Southwark Council to pay £570,000 for Lakanal failings
02 March 2017
Southwark Council has been fined a total of £570,000 for safety failures at Lakanal House, the south London tower block in which six people lost their lives in 2009.
The Council was taken to court by London Fire Brigade on 22 charges relating to fire safety in Lakanal House. It pleaded guilty to four offences under the Regulatory Reform (Fire Safety) Order 2005. These encompassed all of the above charges.
These offences included failure to undertake a fire risk assessment; failure to take general fire precautions to keep employees and residents safe; and failure to suitably maintain fire safety arrangements on the premises.
Deficiencies were identified as a lack of fire-resistant structures and materials between each maisonette staircase and shared internal doors; a lack of compartmentation in false ceiling structures of shared corridors; and an absence of fitted intumescent strips and smoke seals on fire doors.
The Council was ordered to pay a fine of £270,000 and £300,000 costs. The fine was reduced from £400,000 because of the Council’s early guilty plea.
Passing sentence at Southwark Crown Court on 28 February Southwark Judge Pegden QC stated that the offences were about the risk created by the failures of Southwark but were not about holding Southwark to account for the loss of life.
“These counts relate to the risk of the spread of the fire and making sure the measures for safely escaping the premises are effective and thirdly measures to fight the fire in the premises are made.
“The construction of suspended ceilings and what is known as ‘boxing in’ in the maisonette staircases which connect to the common corridors was deficient and failed to comply with industry standards.
“Those deficiencies placed persons at risk of death or serious injury in case of a fire.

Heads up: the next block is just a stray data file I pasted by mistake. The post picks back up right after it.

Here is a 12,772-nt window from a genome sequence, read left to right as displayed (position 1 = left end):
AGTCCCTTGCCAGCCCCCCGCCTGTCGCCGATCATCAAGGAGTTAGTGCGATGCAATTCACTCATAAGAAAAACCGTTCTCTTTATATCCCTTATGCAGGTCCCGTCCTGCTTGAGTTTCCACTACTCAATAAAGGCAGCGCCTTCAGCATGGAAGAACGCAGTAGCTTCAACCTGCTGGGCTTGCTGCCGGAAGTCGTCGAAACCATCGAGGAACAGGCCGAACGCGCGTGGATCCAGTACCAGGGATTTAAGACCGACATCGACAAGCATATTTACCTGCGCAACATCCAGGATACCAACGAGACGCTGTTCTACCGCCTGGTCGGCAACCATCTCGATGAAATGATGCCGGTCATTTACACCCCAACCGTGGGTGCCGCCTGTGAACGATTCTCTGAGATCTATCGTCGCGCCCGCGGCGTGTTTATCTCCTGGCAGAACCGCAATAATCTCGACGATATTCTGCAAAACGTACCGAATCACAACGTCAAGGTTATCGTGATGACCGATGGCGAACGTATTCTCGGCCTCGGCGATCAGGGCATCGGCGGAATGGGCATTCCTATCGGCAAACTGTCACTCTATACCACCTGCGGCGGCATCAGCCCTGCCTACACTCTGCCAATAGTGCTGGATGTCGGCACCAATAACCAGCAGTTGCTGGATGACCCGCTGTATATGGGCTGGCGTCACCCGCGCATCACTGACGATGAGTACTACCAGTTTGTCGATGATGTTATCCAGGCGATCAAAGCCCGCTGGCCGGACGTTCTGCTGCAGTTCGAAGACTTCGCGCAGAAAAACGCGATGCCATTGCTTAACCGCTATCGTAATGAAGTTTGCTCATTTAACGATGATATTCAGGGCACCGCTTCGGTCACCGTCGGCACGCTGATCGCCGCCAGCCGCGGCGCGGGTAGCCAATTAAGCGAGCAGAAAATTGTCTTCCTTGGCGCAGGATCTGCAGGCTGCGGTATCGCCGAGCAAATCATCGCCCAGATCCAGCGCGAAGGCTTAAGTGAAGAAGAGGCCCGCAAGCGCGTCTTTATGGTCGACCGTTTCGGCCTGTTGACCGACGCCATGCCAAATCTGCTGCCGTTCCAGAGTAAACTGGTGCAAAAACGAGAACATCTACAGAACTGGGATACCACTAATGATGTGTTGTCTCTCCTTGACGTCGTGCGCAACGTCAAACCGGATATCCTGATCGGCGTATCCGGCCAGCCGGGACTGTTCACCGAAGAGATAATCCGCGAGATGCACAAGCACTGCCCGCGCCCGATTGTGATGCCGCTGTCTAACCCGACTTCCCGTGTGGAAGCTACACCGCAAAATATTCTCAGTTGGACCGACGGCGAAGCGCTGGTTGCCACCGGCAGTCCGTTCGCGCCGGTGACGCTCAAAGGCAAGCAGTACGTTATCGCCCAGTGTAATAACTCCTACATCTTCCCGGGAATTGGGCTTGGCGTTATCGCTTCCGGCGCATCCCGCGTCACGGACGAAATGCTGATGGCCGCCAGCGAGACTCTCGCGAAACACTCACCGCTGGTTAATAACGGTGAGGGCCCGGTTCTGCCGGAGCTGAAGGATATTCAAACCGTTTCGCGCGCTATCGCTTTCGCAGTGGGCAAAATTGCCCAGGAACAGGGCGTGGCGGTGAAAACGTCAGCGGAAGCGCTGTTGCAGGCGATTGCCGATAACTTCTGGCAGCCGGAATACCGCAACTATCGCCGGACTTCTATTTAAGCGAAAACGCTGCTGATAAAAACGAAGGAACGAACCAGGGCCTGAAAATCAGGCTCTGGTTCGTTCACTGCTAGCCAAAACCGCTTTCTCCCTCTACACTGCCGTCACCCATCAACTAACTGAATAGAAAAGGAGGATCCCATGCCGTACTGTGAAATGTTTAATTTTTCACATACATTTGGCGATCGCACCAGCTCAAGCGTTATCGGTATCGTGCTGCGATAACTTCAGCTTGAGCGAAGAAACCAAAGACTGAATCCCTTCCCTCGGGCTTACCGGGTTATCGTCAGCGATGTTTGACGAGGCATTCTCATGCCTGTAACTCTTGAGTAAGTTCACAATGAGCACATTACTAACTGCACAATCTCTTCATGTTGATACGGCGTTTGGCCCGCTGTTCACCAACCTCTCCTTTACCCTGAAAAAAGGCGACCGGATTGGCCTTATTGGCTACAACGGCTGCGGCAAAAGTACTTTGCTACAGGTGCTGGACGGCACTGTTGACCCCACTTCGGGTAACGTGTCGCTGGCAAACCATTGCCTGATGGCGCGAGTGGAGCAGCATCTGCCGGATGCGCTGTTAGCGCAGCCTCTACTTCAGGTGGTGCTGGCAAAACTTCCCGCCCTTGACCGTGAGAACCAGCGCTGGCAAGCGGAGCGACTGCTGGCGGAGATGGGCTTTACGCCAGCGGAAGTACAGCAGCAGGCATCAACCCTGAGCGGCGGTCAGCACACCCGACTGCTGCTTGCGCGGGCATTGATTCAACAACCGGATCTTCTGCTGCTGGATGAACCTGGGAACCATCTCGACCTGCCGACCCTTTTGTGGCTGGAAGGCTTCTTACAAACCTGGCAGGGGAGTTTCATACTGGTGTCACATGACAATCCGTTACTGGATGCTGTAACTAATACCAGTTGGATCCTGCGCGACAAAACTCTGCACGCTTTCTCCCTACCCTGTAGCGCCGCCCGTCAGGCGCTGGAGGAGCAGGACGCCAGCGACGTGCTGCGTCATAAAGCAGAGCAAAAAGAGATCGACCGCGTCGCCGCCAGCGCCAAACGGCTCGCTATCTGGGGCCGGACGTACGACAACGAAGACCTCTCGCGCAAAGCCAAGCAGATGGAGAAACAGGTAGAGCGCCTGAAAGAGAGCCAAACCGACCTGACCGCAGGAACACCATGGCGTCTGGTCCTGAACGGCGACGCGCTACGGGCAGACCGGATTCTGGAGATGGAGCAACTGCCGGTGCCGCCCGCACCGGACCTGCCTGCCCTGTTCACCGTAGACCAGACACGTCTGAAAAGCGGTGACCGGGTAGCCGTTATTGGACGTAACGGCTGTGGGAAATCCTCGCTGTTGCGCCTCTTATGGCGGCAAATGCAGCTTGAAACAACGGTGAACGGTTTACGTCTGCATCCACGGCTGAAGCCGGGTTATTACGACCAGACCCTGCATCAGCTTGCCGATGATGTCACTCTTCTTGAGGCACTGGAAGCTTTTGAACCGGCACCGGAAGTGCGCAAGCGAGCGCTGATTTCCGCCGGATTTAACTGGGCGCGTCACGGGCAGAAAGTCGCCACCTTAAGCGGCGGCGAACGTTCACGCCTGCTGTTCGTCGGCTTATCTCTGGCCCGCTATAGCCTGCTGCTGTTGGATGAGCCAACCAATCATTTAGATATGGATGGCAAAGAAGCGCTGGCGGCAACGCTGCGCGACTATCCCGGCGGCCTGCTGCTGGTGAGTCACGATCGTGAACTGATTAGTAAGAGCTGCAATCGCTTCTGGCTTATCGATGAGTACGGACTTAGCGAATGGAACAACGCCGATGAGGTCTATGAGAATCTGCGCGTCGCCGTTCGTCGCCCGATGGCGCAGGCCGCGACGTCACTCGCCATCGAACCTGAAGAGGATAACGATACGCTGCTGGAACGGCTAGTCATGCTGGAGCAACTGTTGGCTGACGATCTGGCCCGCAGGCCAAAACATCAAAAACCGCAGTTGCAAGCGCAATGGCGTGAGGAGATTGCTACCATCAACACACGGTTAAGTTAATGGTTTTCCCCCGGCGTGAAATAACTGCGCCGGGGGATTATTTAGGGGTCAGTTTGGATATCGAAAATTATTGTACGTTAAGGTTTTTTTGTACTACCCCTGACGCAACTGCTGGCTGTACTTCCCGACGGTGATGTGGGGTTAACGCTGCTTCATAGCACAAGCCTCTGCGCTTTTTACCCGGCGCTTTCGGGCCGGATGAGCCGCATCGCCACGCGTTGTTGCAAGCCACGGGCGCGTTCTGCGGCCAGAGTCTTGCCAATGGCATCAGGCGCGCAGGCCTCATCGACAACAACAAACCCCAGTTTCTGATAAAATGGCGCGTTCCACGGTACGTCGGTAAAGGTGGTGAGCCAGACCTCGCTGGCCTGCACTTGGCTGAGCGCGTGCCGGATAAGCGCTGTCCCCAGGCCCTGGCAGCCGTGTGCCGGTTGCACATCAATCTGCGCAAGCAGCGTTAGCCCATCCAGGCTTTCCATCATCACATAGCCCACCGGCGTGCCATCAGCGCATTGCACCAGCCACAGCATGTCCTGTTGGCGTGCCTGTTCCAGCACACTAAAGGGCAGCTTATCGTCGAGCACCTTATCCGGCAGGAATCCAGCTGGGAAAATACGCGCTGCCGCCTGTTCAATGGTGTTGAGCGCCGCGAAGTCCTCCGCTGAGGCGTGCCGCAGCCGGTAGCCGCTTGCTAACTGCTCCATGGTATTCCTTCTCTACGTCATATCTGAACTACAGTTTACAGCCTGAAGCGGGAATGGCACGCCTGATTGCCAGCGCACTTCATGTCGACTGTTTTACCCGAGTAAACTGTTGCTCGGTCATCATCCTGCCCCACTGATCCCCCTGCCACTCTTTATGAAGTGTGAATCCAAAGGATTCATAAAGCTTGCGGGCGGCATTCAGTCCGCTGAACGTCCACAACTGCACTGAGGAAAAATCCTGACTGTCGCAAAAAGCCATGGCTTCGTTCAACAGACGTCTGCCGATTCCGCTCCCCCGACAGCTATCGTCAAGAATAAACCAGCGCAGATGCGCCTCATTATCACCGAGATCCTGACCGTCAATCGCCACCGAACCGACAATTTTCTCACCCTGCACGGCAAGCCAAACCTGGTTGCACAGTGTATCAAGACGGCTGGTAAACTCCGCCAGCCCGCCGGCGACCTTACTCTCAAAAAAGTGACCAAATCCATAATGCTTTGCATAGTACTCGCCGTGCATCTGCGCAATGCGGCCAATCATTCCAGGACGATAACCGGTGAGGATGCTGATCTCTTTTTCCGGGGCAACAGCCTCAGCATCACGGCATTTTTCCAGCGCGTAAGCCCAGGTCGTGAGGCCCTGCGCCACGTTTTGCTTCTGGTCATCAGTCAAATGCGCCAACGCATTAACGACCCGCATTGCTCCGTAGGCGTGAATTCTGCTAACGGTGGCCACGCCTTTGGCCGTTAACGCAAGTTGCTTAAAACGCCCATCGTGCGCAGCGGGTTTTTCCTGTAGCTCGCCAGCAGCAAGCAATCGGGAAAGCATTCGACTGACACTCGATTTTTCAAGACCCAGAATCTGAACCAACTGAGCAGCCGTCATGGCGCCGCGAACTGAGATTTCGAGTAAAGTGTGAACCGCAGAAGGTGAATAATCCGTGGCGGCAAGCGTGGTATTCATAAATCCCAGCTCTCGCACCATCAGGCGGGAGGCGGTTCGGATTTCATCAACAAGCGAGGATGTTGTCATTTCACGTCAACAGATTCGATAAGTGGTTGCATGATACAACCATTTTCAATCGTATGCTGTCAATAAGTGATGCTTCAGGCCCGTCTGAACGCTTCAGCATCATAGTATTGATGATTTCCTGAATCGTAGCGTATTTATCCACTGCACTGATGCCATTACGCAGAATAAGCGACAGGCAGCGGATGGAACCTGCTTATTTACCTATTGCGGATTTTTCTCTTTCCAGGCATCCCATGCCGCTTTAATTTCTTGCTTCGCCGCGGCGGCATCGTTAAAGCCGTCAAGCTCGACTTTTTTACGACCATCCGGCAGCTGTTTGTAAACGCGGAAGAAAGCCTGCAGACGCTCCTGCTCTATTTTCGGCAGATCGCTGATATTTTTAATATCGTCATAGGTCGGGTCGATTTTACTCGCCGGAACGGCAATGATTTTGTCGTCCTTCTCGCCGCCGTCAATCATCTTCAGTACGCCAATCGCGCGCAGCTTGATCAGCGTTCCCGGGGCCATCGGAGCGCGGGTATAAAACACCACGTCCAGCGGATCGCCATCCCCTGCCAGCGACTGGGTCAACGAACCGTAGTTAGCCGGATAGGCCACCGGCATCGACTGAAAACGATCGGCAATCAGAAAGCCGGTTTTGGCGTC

“The lack of fire seals failed to provide the necessary resistance to fire and meant the compartmentalisation was compromised, as was the effective means of escape and fire fighting.
“The risk existed for a long period of time and a significant amount of people were put at risk not just those living there but hose visiting.
“There was no risk assessment carried out as of July 2009 and this would have identified the deficiencies.
“This fell well below the standard required and the borough has been in existence for a sufficient period of time to be aware of its responsibilities for fire safety.
“These were serious offences but ones which could have been easily remedied.”
The Council expressed its “sincere regret for the failures that were present in the building”.
Councillor Peter John said: “We fully accept the decision of the judge and the fine he has imposed. Some have talked about the need for this case to act as a warning to others, but for us the death of six residents is a stark reminder every day of the terrible cost of failings at Lakanal.
“Once again I can only apologise for the council’s role in this tragedy. We have since invested £62m to make our homes safer, and would urge all landlords to ensure their homes are safe so a tragedy like Lakanal is never repeated.”
Dan Daly, LFB’s assistant commissioner for fire safety said that the prosecution was about ensuring that lessons are learned.
“All landlords, including large housing providers, such as councils and housing associations, have a clear responsibility under the law that their premises meet all fire safety requirements and are effectively maintained to provide protection in the event of a fire and keep their residents safe.
“We want them to take the opportunity provided by this court case to remind themselves of exactly what their fire safety responsibilities are under the law and to ensure that everyone in their premises is safe from the risk of fire.”